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Online news and marketing practitioners met with the Commission on Elections (Comelec) on Monday to assert that campaigning on the internet using blogs, Facebook and Twitter actually calls for candidates to spend significant amounts of money. Tony Ahn, chief digital architect of public relations and digital marketing firm Tony Ahn and Co., said some candidates actually pay advertising agencies, public relations firm and marketing companies to represent them in social networking sites like Facebook and Twitter. Ahn said this obviously forms part of campaign expenses. “The Comelec rules focus on the candidates and on the end advertiser. (But not the) middle man such as the ad agencies, PR firms and marketing agencies that do most of the stuff on behalf of their clients,” Ahn explained. He said that people in his business are in charge of expanding the reach of candidates on social networking sites – at a cost. “You only pay when somebody clicks the link. If it’s clicked, that’s when the payer is charged… At P300,000 per month, that gives you a wide reach,” Ahn said.
He revealed that some of his clients actually pay celebrities to endorse them on microblogging site Twitter. Ahn then pointed out the possibility that election bets may seek his help for the elections.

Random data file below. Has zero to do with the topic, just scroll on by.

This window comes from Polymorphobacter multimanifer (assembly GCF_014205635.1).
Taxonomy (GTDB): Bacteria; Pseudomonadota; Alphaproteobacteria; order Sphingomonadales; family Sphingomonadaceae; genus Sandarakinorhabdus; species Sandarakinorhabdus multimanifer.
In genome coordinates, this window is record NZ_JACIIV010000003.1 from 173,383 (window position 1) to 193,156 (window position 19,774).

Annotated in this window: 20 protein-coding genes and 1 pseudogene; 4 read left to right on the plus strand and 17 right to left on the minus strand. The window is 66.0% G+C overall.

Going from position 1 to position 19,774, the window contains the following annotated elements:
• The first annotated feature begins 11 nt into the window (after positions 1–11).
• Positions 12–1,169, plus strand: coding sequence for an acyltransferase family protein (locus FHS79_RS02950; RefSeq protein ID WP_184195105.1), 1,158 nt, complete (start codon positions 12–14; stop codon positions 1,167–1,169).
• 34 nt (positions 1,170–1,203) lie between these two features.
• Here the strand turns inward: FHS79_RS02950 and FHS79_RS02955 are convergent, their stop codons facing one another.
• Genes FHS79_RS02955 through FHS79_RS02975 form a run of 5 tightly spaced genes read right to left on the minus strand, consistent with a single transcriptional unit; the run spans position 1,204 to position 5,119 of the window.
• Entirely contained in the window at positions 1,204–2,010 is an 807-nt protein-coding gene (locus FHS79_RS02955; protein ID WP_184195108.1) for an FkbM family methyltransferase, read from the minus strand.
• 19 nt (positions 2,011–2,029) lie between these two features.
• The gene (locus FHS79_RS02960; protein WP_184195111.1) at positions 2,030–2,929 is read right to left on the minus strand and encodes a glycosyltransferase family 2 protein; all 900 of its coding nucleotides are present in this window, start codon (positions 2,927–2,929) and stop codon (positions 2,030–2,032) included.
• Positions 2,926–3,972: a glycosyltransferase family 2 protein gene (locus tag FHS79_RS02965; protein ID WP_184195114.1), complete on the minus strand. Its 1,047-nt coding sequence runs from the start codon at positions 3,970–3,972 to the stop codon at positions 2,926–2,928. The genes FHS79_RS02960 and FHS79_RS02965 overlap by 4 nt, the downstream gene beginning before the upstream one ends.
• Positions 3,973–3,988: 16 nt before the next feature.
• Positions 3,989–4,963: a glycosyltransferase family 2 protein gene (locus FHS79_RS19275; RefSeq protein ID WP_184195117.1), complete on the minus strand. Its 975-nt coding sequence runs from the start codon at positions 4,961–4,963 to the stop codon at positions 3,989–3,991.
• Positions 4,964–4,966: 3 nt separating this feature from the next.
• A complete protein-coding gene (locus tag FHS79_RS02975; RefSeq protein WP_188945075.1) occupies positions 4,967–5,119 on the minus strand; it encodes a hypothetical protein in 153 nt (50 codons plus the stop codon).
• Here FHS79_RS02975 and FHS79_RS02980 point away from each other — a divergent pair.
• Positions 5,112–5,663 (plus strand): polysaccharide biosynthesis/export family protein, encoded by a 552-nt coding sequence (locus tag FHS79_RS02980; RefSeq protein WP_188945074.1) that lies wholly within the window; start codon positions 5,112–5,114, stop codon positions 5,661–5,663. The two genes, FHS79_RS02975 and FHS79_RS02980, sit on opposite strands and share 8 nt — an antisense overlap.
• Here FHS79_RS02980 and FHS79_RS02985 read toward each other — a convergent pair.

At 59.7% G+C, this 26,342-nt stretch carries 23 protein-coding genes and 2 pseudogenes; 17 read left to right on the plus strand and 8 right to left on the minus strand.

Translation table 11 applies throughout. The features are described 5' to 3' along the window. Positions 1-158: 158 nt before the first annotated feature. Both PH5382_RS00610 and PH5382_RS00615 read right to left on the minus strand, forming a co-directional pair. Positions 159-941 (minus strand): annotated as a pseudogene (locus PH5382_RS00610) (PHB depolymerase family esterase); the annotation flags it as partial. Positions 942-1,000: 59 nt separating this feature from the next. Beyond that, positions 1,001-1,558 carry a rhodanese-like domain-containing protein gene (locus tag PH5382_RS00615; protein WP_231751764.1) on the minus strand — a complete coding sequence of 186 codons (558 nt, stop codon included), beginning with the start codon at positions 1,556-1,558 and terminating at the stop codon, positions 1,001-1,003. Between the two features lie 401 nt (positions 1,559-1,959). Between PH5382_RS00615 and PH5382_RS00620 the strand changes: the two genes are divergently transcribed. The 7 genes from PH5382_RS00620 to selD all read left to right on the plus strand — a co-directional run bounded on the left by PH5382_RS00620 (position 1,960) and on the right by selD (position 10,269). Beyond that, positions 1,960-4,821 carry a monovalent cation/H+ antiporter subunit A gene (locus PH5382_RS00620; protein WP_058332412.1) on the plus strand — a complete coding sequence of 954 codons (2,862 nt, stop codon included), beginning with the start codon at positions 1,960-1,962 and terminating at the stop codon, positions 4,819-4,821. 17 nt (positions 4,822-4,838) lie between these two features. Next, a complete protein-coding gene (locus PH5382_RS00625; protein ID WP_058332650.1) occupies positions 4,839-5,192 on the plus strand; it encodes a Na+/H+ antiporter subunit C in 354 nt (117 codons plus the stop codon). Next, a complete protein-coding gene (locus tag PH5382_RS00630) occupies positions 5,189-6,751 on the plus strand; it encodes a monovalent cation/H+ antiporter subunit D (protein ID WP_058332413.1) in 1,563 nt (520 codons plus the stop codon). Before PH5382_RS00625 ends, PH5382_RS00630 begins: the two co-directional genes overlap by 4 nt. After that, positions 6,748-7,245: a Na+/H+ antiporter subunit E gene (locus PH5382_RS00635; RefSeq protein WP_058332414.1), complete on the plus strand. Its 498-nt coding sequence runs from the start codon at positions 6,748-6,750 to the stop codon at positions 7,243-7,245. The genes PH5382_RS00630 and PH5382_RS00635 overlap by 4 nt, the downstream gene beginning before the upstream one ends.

"I do digital marketing on behalf of clients. Some of them could be candidates this year," Ahn said. To date, Ahn said he has no political client.“One of the things I wanted to mention is that Twitter is not necessarily free. One can pay those celebrities doing microendorsements. You can pay celebrities tweet about your band or costs. I wouldn’t be surprised if some of that would happen in the elections,” Ahn said. As for campaigning on blogs, Ahn added that some bloggers were being paid as much as P40,000 to write about political candidates. Noemi Lardizabal-Dado, editor of citizens’ media site Blogwatch, said that candidates tend to invite bloggers to events for them to write about the elections. The rent paid for the venue, the food, among other things, may be considered a campaign expense. “They would gather the bloggers and they ask specific questions… We want to talk about, what is your stand on certain things. In this way, different bloggers will write about it,” Dado said. Impossible For their part, Comelec commissioner Christian Robert Lim said the public can’t expect the Comelec to do the “impossible” as campaign posts on the internet may fall under freedom of expression. “Ang sa akin, you also can’t expect us to do the impossible. Meaning if there’s no paper trail… Wala namang aamin na binayaran ako, 'di 'ba,” said Lim, who heads the Comelec’s Campaign Finance Unit. Despite the difficulties, Lim did say that they would go after candidates who shelled-out money for internet campaigning. “Kasi in the internet, you can’t really... isa-isahin mo lahat. Ang sa amin lang, if it involves expenses, hahabulin ka namin. Pero kung, if it’s a freeware something, wala kaming [magagawa],” Lim said He added that they would use the 2013 elections as a “test run” for the 2016 presidential polls. “We don’t want a repeat of 2010 na wild [at] no limits talaga,” Lim said. Under the Resolution No. 9615, Comelec has included "online election propaganda" to television, print and radio advertisements as a campaign medium to be regulated. But the resolution only cited online advertisements for monitoring. The poll body will allow online propaganda to be published thrice a week for each website during the campaign period. The display of online campaign for any length of time within a 24-hour period shall be considered one publication. A separate Comelec Resolution No. 9476 requires president and vice president candidates to spend P10 for every registered voter, candidates with political parties to spend P3 each voter, and independent candidates with P5 per voter. — DVM, GMA News